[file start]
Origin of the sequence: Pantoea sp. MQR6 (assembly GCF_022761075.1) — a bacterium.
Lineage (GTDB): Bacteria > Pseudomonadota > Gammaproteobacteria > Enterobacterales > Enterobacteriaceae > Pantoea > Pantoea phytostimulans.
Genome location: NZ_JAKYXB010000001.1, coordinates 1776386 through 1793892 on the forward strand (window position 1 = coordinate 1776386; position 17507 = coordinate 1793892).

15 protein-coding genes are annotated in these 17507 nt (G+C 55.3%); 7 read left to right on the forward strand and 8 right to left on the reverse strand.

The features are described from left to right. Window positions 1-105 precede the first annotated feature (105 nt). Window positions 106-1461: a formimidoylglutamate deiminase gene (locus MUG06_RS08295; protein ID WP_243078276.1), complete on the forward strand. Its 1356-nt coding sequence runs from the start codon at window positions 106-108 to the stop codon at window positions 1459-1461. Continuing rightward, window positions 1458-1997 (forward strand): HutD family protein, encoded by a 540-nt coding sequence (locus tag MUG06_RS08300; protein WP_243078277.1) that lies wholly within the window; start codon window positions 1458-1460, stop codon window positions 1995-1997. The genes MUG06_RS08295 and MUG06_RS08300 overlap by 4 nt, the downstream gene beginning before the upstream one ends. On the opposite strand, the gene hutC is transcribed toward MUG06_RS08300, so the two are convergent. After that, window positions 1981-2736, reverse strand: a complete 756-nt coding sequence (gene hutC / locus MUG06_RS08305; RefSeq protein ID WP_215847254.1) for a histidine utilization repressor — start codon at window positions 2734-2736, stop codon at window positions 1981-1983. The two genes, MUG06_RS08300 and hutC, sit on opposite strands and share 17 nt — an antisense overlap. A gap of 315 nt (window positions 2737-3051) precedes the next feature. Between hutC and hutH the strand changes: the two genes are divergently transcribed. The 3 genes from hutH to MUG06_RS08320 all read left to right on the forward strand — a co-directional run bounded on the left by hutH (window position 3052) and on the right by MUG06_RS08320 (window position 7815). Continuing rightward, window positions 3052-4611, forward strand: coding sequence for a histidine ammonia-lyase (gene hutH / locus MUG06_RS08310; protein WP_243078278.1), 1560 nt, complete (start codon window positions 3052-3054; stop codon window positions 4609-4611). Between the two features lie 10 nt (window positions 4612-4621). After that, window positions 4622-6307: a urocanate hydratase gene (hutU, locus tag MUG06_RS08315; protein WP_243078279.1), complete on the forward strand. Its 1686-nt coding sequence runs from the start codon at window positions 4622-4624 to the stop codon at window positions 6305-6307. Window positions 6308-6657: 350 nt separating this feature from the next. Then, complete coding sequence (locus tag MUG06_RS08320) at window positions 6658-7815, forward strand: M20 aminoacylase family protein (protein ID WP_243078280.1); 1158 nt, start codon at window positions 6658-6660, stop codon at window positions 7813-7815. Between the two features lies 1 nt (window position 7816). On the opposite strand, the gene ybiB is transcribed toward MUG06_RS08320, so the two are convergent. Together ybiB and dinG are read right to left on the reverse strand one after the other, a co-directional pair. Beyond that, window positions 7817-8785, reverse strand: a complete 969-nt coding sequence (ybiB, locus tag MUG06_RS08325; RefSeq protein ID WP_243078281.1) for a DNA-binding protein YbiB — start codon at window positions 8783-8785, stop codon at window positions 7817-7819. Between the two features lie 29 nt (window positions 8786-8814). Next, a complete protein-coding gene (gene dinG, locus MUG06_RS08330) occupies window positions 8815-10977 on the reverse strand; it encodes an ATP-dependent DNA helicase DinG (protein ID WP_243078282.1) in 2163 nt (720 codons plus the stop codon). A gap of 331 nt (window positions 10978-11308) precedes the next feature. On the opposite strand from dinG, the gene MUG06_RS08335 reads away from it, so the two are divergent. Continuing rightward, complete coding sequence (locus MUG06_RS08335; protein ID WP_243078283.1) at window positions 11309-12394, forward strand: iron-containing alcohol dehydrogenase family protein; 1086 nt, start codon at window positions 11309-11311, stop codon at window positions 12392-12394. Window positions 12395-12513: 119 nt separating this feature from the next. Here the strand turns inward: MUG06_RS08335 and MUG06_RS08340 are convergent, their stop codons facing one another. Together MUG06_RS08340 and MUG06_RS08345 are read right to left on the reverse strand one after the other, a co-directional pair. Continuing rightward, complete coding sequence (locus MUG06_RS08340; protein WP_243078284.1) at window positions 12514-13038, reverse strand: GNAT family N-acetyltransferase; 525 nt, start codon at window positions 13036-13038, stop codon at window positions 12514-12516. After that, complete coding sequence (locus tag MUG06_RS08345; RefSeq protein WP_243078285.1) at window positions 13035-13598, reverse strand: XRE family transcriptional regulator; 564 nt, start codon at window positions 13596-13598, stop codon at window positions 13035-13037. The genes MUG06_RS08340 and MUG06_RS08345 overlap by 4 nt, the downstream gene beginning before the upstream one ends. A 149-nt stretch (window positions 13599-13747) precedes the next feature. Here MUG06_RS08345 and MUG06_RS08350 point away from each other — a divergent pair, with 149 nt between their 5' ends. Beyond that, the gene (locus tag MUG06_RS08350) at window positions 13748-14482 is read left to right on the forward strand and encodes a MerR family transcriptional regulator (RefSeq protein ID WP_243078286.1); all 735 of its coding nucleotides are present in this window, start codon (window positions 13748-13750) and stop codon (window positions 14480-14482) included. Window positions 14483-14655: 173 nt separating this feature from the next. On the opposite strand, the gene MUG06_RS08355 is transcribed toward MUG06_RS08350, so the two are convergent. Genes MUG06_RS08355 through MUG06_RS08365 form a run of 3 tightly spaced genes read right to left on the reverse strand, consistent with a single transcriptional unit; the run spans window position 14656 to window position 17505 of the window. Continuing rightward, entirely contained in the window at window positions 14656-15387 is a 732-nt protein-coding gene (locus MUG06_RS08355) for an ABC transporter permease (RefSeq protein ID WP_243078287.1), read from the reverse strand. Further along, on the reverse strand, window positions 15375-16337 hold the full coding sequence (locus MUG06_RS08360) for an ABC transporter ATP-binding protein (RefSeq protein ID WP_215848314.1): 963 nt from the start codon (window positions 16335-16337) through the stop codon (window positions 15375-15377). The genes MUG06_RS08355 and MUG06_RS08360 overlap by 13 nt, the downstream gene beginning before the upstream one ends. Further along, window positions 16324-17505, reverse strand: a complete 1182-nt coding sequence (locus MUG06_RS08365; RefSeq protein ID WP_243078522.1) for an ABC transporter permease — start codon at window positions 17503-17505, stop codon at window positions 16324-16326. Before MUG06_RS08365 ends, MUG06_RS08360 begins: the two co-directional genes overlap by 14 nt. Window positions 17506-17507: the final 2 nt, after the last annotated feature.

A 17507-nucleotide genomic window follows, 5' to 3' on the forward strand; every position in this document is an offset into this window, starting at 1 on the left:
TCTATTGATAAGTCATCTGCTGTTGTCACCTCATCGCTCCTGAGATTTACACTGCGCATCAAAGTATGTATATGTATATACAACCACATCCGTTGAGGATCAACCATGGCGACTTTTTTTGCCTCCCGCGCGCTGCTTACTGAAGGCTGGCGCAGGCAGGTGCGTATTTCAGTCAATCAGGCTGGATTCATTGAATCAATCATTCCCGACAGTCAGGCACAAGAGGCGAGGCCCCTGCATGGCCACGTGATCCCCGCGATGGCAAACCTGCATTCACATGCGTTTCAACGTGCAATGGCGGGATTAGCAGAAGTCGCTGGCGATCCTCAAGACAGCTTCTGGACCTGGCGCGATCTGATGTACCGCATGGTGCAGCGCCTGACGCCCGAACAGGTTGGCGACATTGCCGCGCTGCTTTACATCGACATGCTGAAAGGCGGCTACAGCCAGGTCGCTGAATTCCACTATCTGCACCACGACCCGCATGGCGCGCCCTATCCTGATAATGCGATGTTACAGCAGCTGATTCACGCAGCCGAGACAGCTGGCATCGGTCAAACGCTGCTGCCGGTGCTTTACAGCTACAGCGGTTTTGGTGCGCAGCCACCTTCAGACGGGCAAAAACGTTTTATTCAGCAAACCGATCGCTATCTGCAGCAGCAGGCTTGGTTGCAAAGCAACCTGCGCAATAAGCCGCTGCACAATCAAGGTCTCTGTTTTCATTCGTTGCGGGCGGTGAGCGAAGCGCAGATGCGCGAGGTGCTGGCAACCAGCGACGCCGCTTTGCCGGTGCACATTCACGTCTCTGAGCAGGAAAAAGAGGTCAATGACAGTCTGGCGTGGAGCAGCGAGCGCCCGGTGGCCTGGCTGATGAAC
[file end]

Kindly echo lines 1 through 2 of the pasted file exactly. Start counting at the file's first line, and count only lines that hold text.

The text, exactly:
Origin of the sequence: Pantoea sp. MQR6 (assembly GCF_022761075.1) — a bacterium.
Lineage (GTDB): Bacteria > Pseudomonadota > Gammaproteobacteria > Enterobacterales > Enterobacteriaceae > Pantoea > Pantoea phytostimulans.